As new banking reforms inject fresh competition into Britain’s financial sector, Jamie Matthews, founder and CEO of integrated agency INITIALS, explains what open banking means for business owners and considers how it could change consumer behaviour.
Open banking is here, and the implications are far reaching. New legislation, allowing consumers more user-friendly access to their transactional data, has just been passed. Put simply, banks are being forced or allowed to open their data to third parties for the first time.
While nothing has properly kicked in yet, now is the time to focus on what the implications are likely to be. The big consultancies are all looking at it, as well as the banks themselves; alongside GDPR, open banking is posing a number of strategic corporate questions that need to be understood and answered urgently.
So, if we wind the clock forward, what do we see?
Shopper knowledge is power
The benefits for consumers are obvious, and an impact on shopping behaviours seems inevitable. These changes mean you will be able to have a completely holistic view of all your financial behaviour for the first time, making it immediately easier to manage your finances. There is nothing like this available currently.
Moneywise comes close, but it requires users to download all their financial data. It does the analysis for you, but you have to classify all the information yourself first. That’s prohibitive for most people.
These new apps will change all that; theyll do it for you, collating everything automatically. So, at a glance youll be able to see how much you spent on Amazon last month, or how much your Netflix and Apple subscriptions cost you last year. Collated info like this will encourage people to cut back on certain types of spending.
it’s so easy to pay for things now, with everything from one-click-to-buy to contactless meaning people are no longer keeping track of things like they used to. This will give them a clear picture of it all, for the first time in a long time.
Reality check for retail
Open banking will hit discretionary spending particularly hard, as this type of expenditure is the easiest to control. Things like takeaways and casual dining add up quickly when you’re not paying attention, but open banking will make such collated spends impossible to ignore. Some of the new purchasing habits that we have seen in recent years are likely to stall, or even start to roll back.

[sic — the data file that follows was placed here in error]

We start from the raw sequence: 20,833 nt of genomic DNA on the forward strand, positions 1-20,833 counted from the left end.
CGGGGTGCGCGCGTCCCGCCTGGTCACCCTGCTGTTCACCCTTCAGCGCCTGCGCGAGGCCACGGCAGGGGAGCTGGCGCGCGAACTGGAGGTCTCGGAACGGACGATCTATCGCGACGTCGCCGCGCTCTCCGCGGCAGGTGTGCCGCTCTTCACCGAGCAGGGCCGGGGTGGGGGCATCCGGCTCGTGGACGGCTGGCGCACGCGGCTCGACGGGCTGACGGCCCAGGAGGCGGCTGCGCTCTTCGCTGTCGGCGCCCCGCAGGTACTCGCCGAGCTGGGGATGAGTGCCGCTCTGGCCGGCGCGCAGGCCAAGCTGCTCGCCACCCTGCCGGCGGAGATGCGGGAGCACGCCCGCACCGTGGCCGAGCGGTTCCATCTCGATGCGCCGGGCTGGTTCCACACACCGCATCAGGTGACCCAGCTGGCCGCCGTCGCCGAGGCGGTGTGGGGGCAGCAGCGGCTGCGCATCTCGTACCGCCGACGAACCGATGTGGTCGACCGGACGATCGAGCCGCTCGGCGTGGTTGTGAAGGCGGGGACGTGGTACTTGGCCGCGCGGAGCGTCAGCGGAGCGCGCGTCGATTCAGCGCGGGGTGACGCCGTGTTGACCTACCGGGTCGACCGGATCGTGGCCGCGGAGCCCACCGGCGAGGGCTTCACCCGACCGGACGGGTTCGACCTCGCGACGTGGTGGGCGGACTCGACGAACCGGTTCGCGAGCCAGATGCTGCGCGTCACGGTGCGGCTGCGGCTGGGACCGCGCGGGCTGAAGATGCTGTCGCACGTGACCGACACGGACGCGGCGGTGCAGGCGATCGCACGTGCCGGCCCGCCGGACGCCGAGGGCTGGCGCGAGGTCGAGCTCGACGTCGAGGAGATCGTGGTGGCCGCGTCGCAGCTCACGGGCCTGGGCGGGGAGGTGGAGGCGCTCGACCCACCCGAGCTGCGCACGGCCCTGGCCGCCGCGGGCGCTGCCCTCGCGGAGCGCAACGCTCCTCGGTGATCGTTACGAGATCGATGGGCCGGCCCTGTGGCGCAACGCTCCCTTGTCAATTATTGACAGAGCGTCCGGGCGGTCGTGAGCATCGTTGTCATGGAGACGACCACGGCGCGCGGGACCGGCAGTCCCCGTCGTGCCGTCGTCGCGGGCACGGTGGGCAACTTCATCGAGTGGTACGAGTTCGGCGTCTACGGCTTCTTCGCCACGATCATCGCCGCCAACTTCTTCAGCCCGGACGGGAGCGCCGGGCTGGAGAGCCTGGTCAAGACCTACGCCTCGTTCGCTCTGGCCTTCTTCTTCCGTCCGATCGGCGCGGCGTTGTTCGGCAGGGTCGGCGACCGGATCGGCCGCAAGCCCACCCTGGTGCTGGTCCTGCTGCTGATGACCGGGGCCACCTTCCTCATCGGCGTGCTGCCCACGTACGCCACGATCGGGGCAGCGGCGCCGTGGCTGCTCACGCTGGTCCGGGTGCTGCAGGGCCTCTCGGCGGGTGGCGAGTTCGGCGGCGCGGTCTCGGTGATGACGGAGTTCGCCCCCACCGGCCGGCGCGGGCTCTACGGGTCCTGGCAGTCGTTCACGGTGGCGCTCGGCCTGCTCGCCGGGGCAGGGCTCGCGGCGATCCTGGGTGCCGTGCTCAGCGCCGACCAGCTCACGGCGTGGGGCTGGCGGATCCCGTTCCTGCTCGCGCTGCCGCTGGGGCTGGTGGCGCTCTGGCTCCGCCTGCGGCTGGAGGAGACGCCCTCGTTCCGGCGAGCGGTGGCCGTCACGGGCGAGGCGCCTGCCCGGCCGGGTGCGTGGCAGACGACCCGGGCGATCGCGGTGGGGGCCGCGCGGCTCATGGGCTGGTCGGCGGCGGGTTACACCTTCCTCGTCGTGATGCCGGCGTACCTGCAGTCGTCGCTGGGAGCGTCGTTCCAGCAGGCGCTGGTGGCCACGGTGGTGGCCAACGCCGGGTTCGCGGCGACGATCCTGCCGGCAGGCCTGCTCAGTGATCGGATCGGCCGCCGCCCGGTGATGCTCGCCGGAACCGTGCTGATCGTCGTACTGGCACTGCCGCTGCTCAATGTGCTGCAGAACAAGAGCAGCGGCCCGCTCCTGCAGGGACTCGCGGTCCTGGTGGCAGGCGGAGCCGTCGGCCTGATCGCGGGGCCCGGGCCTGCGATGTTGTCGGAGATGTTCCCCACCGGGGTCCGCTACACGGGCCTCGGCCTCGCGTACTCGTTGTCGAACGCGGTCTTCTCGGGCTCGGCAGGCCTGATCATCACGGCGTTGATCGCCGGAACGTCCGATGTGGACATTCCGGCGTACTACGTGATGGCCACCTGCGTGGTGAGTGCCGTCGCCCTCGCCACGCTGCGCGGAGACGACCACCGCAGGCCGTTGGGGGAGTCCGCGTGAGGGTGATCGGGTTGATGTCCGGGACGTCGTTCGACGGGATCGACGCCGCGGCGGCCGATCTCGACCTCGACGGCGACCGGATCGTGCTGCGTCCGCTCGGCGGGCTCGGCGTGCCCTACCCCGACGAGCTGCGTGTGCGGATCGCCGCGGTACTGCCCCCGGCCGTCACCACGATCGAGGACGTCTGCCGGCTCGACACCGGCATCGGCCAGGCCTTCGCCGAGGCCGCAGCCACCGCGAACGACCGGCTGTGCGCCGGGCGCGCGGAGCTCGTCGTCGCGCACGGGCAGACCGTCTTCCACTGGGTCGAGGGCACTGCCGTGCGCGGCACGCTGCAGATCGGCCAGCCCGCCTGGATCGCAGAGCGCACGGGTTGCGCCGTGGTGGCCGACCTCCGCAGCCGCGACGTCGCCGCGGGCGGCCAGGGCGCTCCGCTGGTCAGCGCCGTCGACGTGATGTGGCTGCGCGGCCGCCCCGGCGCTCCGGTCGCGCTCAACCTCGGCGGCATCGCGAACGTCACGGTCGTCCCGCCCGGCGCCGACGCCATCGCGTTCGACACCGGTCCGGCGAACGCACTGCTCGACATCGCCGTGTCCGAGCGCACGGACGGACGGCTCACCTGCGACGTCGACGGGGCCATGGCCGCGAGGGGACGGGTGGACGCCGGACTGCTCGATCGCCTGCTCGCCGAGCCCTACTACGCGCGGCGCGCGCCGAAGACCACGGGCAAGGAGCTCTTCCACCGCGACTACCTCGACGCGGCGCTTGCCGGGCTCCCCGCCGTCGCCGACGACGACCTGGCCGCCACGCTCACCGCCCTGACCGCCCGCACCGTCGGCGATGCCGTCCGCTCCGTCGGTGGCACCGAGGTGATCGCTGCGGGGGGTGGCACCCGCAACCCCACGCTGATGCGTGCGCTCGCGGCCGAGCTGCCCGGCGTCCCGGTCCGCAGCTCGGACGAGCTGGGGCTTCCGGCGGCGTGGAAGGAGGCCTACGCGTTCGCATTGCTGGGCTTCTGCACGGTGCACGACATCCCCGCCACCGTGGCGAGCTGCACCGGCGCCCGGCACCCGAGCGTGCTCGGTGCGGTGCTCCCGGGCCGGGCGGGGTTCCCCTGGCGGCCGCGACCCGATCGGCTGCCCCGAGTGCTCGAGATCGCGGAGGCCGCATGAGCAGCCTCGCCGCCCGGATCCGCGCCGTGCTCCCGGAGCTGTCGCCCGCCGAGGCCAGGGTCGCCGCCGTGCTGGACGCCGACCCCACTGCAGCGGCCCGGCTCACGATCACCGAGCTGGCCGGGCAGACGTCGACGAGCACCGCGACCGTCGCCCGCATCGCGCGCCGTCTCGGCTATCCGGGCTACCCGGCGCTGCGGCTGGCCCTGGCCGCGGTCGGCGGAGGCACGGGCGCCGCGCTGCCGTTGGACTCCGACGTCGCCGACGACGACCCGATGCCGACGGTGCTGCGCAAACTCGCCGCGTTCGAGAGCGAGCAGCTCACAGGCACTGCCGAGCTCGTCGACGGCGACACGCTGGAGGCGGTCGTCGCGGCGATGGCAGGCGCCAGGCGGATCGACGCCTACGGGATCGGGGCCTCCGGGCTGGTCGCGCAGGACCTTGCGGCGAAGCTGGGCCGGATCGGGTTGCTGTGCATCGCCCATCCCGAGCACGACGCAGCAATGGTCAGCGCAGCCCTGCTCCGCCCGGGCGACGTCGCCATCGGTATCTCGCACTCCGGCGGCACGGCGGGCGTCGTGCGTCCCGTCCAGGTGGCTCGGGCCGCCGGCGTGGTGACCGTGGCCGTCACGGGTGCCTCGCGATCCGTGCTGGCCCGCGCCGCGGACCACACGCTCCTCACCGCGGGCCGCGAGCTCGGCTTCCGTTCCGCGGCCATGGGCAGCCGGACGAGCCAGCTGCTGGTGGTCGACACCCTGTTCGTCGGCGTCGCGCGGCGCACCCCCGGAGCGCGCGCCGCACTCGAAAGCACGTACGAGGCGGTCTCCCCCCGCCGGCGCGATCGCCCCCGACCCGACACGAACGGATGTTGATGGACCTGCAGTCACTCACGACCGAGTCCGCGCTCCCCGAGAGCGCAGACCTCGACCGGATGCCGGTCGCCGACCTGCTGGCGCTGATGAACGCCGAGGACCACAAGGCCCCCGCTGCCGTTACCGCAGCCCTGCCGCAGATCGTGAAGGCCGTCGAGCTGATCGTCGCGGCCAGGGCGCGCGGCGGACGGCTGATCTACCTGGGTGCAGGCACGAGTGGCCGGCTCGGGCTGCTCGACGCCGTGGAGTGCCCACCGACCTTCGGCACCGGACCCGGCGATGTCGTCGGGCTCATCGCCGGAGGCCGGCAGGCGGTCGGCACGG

Allowing people to see what their top-up shops are adding up to might well make them look again at how they handle their grocery shopping, for example.
Battle of the big banks
Clearly there are plenty of big benefits for consumers, and banks will have a crucial role, each trying to adopt a leadership position quickly. How consumers choose their bank will also be affected. Well all start looking beyond obvious things like bank charges. Other criteria will come into play; things weve never factored in before. For example, how good is your bank at displaying information to you?
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Banks are all going to be playing tech games as a result. Currently some banking apps are great, but others are awful. This is about to start to matter in a way it hasn’t before. All banks will need to up their game as a result, at the same time as managing all the regulations imposed by the FSA.
A battle of the banks is coming, a big tech race that will disrupt the market. Initially this will only suit a certain type of tech-savvy consumer, but the easier it all ends up being, the wider the audience pool will become.
Marketers must be ready
Of course, the future is hard to predict. Nothing is certain, but it seems inevitable that a wide variety of sectors will be affected by the changes. Brands need to be monitoring the situation closely, identifying ahead of time changes in consumer behaviour and ways to influence them in response.
Entrepreneurs hoping to use open banking reforms to enter the financial services sector with new products have been dealt a setback, after new research exposed consumer doubts over handing bank details to third-party providers such as online retailers and social media companies. more»
The changes, part of the open banking package of reforms led by the Competition and Markets Authority, have been designed to make banking more competitive and create better access to finance for small business owners. more»